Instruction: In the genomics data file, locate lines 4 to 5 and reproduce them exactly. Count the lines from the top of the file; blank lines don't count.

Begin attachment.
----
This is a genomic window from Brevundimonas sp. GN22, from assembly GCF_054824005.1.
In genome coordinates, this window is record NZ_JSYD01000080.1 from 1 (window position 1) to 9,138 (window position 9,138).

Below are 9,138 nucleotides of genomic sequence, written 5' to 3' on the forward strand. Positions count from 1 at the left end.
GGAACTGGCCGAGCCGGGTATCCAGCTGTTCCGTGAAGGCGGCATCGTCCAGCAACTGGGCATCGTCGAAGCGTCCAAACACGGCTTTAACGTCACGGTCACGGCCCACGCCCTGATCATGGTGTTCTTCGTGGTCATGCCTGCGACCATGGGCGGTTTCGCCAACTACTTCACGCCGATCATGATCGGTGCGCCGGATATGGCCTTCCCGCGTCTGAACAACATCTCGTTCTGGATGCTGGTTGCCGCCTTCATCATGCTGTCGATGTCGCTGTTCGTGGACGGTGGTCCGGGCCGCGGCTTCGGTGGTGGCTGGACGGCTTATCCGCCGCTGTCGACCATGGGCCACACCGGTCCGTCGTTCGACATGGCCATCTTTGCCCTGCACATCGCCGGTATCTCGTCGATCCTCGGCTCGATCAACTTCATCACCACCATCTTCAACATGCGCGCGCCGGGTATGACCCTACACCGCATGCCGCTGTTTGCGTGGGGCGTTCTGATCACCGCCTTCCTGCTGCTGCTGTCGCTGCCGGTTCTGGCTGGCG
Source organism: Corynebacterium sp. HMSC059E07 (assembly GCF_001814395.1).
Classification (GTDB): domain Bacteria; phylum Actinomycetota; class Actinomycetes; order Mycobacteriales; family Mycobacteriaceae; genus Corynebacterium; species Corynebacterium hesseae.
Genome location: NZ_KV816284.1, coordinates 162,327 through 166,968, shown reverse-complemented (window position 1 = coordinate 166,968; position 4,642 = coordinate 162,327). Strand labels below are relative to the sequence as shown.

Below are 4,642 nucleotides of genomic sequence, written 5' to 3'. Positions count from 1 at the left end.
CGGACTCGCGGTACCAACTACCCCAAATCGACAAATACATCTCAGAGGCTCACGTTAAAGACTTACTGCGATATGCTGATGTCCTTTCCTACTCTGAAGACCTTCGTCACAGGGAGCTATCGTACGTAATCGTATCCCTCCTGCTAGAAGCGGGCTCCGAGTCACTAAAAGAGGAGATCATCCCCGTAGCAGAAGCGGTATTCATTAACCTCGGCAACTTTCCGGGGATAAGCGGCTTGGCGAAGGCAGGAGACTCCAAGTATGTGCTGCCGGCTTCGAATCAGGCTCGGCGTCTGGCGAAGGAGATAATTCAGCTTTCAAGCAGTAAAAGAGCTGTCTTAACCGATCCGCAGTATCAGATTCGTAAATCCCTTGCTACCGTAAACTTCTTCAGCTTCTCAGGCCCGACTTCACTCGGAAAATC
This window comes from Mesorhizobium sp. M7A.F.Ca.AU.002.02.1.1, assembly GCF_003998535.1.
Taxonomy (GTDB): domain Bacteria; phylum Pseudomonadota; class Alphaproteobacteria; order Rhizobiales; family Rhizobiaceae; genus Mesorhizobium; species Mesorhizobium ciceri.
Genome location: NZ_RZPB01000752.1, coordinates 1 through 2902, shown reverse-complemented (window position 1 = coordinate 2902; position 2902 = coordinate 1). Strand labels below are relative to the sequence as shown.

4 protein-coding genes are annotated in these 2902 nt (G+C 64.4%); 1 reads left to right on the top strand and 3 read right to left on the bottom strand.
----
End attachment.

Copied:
GGAACTGGCCGAGCCGGGTATCCAGCTGTTCCGTGAAGGCGGCATCGTCCAGCAACTGGGCATCGTCGAAGCGTCCAAACACGGCTTTAACGTCACGGTCACGGCCCACGCCCTGATCATGGTGTTCTTCGTGGTCATGCCTGCGACCATGGGCGGTTTCGCCAACTACTTCACGCCGATCATGATCGGTGCGCCGGATATGGCCTTCCCGCGTCTGAACAACATCTCGTTCTGGATGCTGGTTGCCGCCTTCATCATGCTGTCGATGTCGCTGTTCGTGGACGGTGGTCCGGGCCGCGGCTTCGGTGGTGGCTGGACGGCTTATCCGCCGCTGTCGACCATGGGCCACACCGGTCCGTCGTTCGACATGGCCATCTTTGCCCTGCACATCGCCGGTATCTCGTCGATCCTCGGCTCGATCAACTTCATCACCACCATCTTCAACATGCGCGCGCCGGGTATGACCCTACACCGCATGCCGCTGTTTGCGTGGGGCGTTCTGATCACCGCCTTCCTGCTGCTGCTGTCGCTGCCGGTTCTGGCTGGCG
Source organism: Corynebacterium sp. HMSC059E07 (assembly GCF_001814395.1).